Today’s Headlines: Warrants served as LAPD looks for who leaked racist recording

Police officers and people in masks holding signs face one another inside a city building.
People protested at L.A. City Hall after a racist recording involving council members was leaked. Above, demonstrators are escorted from the council chamber on Nov. 1.
(Gary Coronado / Los Angeles Times)
Share via

Hello, it’s Wednesday, Nov. 30, and here are the stories you shouldn’t miss today:


A new development in the investigation of a leaked recording that rocked L.A. City Hall

Los Angeles police detectives have served several search warrants as they attempt to find out who recorded a meeting among three L.A. City Council members and a powerful labor leader that was filled with racist and offensive comments, law enforcement sources told The Times.

The sources, who spoke on condition of anonymity because the probe was ongoing, did not identify the specific targets of the warrants. But they said the department obtained warrants for several social media accounts.


Among them, the sources said, is the Reddit account that posted the audio leak and related cellphone records.

UC reached a tentative deal with striking postdoctoral scholars and researchers

In a historic breakthrough, the University of California and its postdoctoral scholars and academic researchers reached a tentative agreement on what union leaders described as their highest-ever salary increase — but workers won’t return to campus yet in a gesture of solidarity with some 36,000 graduate student employees who remain on strike.

At a news conference, Neal Sweeney, president of UAW Local 5810, said the tentative deal would put UC postdoctoral scholars at higher median pay levels than even pace-setting Stanford. Union members still need to ratify the agreement and will stay on strike until that happens.

How will Biden and McCarthy navigate their rocky relationship?


President Biden and House Minority Leader Kevin McCarthy (R-Bakersfield) will have to cooperate come January, when McCarthy is expected to secure the speaker’s gavel. Their relationship will determine not only the course of the remainder of Biden’s term but also more practical questions such as whether the United States will default on its national debt.

But the two men have done anything but find compromise over the past two years. The pair have spoken only rarely since Biden took office. They spent the run-up to the midterm elections excoriating each other: Biden cast McCarthy and his party as extremists who threatened the survival of democracy, while the California Republican said Biden had “launched an assault on the soul of America.”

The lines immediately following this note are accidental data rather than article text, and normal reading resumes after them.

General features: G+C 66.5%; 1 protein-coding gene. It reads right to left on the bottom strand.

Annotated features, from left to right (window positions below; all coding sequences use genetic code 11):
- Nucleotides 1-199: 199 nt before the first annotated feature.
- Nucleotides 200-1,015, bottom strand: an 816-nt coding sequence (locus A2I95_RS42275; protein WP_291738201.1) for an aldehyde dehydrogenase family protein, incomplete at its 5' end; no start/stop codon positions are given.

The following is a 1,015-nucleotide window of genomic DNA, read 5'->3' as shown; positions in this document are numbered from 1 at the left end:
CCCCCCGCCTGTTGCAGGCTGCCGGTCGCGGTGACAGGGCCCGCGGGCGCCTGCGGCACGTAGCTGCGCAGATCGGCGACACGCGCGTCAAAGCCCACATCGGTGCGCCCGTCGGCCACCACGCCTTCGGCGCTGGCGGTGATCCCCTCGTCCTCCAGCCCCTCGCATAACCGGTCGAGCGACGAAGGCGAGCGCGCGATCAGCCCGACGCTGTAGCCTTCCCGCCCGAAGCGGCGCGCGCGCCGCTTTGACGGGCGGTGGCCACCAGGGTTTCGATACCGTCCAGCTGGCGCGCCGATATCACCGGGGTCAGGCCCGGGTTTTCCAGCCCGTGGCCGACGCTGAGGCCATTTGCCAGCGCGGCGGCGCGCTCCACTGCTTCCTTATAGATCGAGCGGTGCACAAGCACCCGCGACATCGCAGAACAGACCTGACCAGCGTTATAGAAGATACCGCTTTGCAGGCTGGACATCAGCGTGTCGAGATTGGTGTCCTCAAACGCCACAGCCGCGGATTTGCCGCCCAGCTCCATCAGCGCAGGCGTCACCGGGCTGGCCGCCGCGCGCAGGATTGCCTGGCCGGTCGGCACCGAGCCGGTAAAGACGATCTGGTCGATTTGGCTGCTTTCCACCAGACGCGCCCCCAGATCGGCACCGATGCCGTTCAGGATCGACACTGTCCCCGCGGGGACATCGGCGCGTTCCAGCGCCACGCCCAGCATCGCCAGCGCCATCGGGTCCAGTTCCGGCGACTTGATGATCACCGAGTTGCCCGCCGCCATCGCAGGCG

More politics

  • Oath Keepers founder Stewart Rhodes was convicted of seditious conspiracy for a violent plot to overturn President Biden’s election, handing the Justice Department a major victory in its massive prosecution of those involved in the Jan. 6, 2021, insurrection at the U.S. Capitol.
  • After Ticketmaster fumbled its sales of Taylor Swift tickets, members of Congress are asking the Federal Trade Commission whether it plans to enforce a 2016 law designed to fight the bot “attacks” the company blamed.
  • The White House revealed First Lady Jill Biden’s annual holiday decorations, with a “We the People” theme for 2022.

Sign up for our California Politics newsletter to get the best of The Times’ state politics reporting and the latest action in Sacramento.

Fentanyl deaths in L.A. County soared between 2016 and 2021

Deaths tied to illicit fentanyl have skyrocketed in Los Angeles County, with more than 13 times as many people losing their lives in 2021 as in 2016, according to a new report.


The findings from the Los Angeles County Department of Public Health underscore the threat of the synthetic opioid, which is much more powerful than heroin and has been found mingled with methamphetamine and other illegal drugs and consumed unknowingly in counterfeit pills.

In L.A. County, the number of deaths linked to fentanyl rose from 109 in 2016 to 1,504 in 2021, a 1,280% increase, the Department of Public Health found. Last year, fentanyl was involved in 55% of overdose deaths across the county. Among 12- to 17-year-olds who died of an overdose, the vast majority — 92% — tested positive for fentanyl.

Check out "The Times" podcast for essential news and more.

These days, waking up to current events can be, well, daunting. If you’re seeking a more balanced news diet, “The Times” podcast is for you. Gustavo Arellano, along with a diverse set of reporters from the award-winning L.A. Times newsroom, delivers the most interesting stories from the Los Angeles Times every Monday, Wednesday and Friday. Listen and subscribe wherever you get your podcasts.


rafa esparza creating art for Art Basel
Cyborg transformation: Artist rafa esparza tests out “Corpo RanfLA: Terra Cruiser,” an artwork made for Art Basel Miami.
(Star Montana / For The Times)


Hospitals had to publish charity care rules months ago. Some didn’t. AB 1020, which went into effect in January, makes more people eligible for discounted care and requires hospitals to prominently post their financial assistance policies on their websites. Yet more than nine months later, a Times review found some hospitals still had not put their policies in readily apparent spots.

Will San Diego’s $160-billion rail expansion survive the GOP election shake-up? The San Diego region’s envisioned multibillion-dollar rail project could be on a collision course with a harsh political reality: Key local elections appear to have been won by Republicans who oppose new levies to fund transit.


Hundreds of DWP workers would get a significant hike in pay under a new labor agreement. The new salary package for Department of Water and Power employees includes four “cost of living” pay increases, plus additional increases for some and bonuses. The Los Angeles City Council moved to support the labor deal, passing it by an 11-0 vote.

Support our journalism

Subscribe to the Los Angeles Times.